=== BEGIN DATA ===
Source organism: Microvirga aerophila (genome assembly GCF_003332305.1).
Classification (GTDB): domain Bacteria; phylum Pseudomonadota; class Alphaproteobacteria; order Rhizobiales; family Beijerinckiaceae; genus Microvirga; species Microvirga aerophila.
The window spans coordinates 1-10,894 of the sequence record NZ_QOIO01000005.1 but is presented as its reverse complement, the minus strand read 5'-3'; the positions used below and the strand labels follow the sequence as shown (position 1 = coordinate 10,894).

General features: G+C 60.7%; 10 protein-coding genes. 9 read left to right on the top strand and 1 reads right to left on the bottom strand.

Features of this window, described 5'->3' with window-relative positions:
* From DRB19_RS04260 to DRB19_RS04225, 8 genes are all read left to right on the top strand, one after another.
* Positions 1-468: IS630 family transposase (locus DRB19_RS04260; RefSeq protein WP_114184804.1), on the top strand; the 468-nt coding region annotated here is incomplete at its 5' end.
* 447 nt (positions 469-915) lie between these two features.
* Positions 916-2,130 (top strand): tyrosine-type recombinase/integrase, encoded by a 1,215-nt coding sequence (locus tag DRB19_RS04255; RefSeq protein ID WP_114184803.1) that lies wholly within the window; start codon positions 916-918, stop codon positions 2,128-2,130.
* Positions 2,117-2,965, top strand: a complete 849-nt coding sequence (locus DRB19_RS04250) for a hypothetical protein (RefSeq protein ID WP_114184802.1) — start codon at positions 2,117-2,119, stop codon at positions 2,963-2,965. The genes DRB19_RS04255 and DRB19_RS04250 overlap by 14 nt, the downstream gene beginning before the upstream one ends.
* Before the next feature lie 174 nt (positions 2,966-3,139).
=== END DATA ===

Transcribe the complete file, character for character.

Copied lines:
Source organism: Microvirga aerophila (genome assembly GCF_003332305.1).
Classification (GTDB): domain Bacteria; phylum Pseudomonadota; class Alphaproteobacteria; order Rhizobiales; family Beijerinckiaceae; genus Microvirga; species Microvirga aerophila.
The window spans coordinates 1-10,894 of the sequence record NZ_QOIO01000005.1 but is presented as its reverse complement, the minus strand read 5'-3'; the positions used below and the strand labels follow the sequence as shown (position 1 = coordinate 10,894).

General features: G+C 60.7%; 10 protein-coding genes. 9 read left to right on the top strand and 1 reads right to left on the bottom strand.

Features of this window, described 5'->3' with window-relative positions:
* From DRB19_RS04260 to DRB19_RS04225, 8 genes are all read left to right on the top strand, one after another.
* Positions 1-468: IS630 family transposase (locus DRB19_RS04260; RefSeq protein WP_114184804.1), on the top strand; the 468-nt coding region annotated here is incomplete at its 5' end.
* 447 nt (positions 469-915) lie between these two features.
* Positions 916-2,130 (top strand): tyrosine-type recombinase/integrase, encoded by a 1,215-nt coding sequence (locus tag DRB19_RS04255; RefSeq protein ID WP_114184803.1) that lies wholly within the window; start codon positions 916-918, stop codon positions 2,128-2,130.
* Positions 2,117-2,965, top strand: a complete 849-nt coding sequence (locus DRB19_RS04250) for a hypothetical protein (RefSeq protein ID WP_114184802.1) — start codon at positions 2,117-2,119, stop codon at positions 2,963-2,965. The genes DRB19_RS04255 and DRB19_RS04250 overlap by 14 nt, the downstream gene beginning before the upstream one ends.
* Before the next feature lie 174 nt (positions 2,966-3,139).